Preserving collectibles to be focus of exhibit, special presentations at the President Andrew Johnson Museum and Library
Have you ever wondered if you are storing family photographs correctly to preserve them for future generations? Has a great-grandmother’s quilt been handed down to you and in time, you want to be able to give it to your granddaughter? Do you want to know how to better care for your antiques?
The answer to these questions and more will be provided through an exhibit and special presentations to be given during October at the President Andrew Johnson Museum and Library in commemoration of National Archives Month.
The museum, located on the Tusculum College campus, will have on display the exhibit, “Preserving Your Traditions” during the month of October. The exhibit will provide an overview of archives and share information on how to care for personal collections. The public is invited to come view the treasures in the Tusculum College Archives and learn how to care for their own treasures. There is no admission fee to the exhibit or related presentations.
As part of the exhibit, which begins Oct. 5, visitors will have the rare opportunity to handle items such as records, books, photographs and other materials maintained in the Tusculum College Archives. Visitors will wear protective gloves, as a professional archivist does, and handle objects spanning the past 100 years of Tusculum College history.
Through this hands-on experience, visitors will learn about the results of improper storage and gain a greater appreciation of historic objects. Handling the objects will also actively illustrate the purpose of archives - to make documents and objects available and accessible to visitors.
Special presentations about how to care for various types of objects from clothing to film will be presented on Friday, October 30.
During the morning, Myers Brown, curator of extension services at the Tennessee State Museum, will make two 30-minute presentations about the care of clothing, memorabilia and decorative arts.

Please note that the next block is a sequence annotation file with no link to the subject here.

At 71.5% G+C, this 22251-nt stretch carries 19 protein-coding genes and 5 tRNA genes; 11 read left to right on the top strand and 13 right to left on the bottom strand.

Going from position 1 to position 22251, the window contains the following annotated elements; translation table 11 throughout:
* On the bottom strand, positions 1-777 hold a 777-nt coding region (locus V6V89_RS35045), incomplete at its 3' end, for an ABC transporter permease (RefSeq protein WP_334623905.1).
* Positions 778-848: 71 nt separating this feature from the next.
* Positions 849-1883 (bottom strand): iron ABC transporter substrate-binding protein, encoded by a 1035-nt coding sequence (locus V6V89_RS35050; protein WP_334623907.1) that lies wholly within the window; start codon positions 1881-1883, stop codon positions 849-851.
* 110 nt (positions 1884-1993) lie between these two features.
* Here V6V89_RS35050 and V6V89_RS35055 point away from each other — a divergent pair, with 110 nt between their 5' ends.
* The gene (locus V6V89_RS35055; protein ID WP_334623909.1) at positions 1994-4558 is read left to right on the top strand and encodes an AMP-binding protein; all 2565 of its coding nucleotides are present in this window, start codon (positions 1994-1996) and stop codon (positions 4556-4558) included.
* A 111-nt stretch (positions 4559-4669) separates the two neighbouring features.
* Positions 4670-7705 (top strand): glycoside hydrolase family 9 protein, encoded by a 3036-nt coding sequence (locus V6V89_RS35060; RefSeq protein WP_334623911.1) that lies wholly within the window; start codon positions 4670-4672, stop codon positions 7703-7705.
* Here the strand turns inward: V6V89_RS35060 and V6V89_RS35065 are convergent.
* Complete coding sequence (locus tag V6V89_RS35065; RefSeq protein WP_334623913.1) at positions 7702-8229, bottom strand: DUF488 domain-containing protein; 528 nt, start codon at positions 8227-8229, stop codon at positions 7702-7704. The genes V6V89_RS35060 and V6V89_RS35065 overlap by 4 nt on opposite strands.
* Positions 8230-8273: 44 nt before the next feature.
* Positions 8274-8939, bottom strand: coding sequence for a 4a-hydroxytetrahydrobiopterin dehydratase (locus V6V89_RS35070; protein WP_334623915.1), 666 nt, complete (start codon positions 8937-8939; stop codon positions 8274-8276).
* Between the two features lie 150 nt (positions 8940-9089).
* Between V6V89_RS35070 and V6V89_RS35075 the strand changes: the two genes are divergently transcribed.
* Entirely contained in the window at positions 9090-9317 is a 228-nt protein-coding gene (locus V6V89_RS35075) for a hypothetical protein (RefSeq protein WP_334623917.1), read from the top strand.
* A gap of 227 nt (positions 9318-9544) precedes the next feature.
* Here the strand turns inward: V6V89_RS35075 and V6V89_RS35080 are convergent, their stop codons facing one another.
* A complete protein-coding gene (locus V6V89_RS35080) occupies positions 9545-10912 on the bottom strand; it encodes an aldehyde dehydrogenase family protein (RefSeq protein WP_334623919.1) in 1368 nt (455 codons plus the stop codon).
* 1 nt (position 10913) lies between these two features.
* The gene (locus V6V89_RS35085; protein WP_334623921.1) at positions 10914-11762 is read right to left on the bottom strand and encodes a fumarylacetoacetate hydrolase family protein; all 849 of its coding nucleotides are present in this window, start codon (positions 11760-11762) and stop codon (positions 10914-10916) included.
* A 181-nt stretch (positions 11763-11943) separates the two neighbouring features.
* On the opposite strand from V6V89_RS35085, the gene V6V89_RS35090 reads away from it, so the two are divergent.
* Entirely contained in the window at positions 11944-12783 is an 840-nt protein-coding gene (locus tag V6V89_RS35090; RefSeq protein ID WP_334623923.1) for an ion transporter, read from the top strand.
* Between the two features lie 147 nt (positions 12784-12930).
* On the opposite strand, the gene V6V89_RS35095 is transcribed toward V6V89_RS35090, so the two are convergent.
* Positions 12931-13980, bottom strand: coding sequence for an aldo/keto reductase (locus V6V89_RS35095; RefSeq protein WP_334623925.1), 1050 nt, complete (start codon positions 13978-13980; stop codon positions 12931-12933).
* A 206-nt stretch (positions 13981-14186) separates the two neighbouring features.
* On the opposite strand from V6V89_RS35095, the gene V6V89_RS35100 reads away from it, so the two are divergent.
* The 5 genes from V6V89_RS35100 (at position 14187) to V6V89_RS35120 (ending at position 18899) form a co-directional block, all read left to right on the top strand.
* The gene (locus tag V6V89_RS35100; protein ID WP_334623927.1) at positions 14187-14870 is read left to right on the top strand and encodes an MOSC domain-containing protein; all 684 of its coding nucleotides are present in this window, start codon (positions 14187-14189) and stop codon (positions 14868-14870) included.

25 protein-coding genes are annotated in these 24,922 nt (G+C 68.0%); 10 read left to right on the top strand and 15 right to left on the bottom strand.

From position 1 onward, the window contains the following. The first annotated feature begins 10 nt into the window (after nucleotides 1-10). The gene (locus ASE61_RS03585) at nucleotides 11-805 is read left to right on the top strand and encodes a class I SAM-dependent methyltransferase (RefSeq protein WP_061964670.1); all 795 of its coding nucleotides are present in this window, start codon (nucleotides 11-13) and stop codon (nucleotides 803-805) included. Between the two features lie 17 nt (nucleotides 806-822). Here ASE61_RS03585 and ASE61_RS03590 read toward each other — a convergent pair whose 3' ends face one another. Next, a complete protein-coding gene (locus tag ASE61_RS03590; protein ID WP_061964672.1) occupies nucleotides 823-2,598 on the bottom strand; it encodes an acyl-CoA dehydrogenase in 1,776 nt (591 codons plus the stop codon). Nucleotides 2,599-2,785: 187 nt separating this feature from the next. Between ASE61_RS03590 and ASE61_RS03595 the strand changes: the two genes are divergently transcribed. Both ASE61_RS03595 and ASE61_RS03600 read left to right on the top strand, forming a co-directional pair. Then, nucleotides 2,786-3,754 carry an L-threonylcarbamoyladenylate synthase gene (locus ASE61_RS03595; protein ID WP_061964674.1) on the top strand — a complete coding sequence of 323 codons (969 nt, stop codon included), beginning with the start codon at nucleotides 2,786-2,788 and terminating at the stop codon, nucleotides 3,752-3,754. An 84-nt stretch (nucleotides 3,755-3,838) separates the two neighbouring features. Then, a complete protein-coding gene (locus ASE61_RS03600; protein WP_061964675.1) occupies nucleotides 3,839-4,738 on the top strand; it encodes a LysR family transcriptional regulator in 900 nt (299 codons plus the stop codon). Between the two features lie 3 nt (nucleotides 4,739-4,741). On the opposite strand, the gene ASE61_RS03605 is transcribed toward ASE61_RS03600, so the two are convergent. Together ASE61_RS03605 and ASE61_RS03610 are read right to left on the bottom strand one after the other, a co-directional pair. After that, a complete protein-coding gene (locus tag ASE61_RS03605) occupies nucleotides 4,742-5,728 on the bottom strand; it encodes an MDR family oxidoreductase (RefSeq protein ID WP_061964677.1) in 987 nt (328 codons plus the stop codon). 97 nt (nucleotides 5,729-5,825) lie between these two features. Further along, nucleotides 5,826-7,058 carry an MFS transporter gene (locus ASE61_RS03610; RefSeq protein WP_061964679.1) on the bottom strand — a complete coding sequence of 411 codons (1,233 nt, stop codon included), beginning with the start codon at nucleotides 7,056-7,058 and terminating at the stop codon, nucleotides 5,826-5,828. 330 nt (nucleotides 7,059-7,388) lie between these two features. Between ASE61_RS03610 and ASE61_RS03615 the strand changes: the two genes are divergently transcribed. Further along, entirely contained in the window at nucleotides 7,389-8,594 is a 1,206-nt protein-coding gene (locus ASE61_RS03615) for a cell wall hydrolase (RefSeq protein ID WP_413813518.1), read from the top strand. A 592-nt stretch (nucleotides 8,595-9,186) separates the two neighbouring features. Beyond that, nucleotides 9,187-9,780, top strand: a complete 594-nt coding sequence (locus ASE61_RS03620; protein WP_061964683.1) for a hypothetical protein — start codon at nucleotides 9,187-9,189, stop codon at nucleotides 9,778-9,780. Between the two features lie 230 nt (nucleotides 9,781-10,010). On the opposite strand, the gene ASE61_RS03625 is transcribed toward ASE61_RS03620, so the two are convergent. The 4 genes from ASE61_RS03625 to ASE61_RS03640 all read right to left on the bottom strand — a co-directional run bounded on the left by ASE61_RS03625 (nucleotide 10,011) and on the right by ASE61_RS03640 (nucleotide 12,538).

Amy Collins, archivist at East Tennessee State University’s Archives of Appalachia, will give two 30-minute presentations during the afternoon about the care of paper, photographs and film.
The presentations will alternate with 30-minute screenings of historic films of Tusculum College campus life in the 1940s-60s. The films include period scenes of campus, sporting events and class activities. The films were unreadable a year ago and represent an on-going process to migrate antiquated media onto new media.
Do-it-yourself kits of archival supplies to help individuals to care properly for their collections will available for $15 at the museum.
The Tusculum College Archives are also available anytime as a research source for academic papers and projects. For more information about the Archives, call 423-636-7348 or e-mail firstname.lastname@example.org. Walk-in researchers are welcome.
The museum is open weekdays from 9 a.m. to 5 p.m. It is recommended that anyone planning a visit call in advance.
The Museums of Tusculum College administer the President Andrew Johnson Museum and Library and the Doak House Museum on campus. The Doak House Museum, the 19th century home of the Rev. Samuel Witherspoon Doak, co-founder of Tusculum College, hosts thousands of school children from the region for a variety of educational programs related to the 19th century and CHARACTER COUNTS! The President Andrew Johnson Museum and Library houses a special collection of items relating to the 17th president, the college’s archives and volumes from the institution’s original library. The museums are also two of the 10 structures on the Tusculum campus on the National Register of Historic Places. The museum department also offers one of the few undergraduate degree programs in museum studies in the country.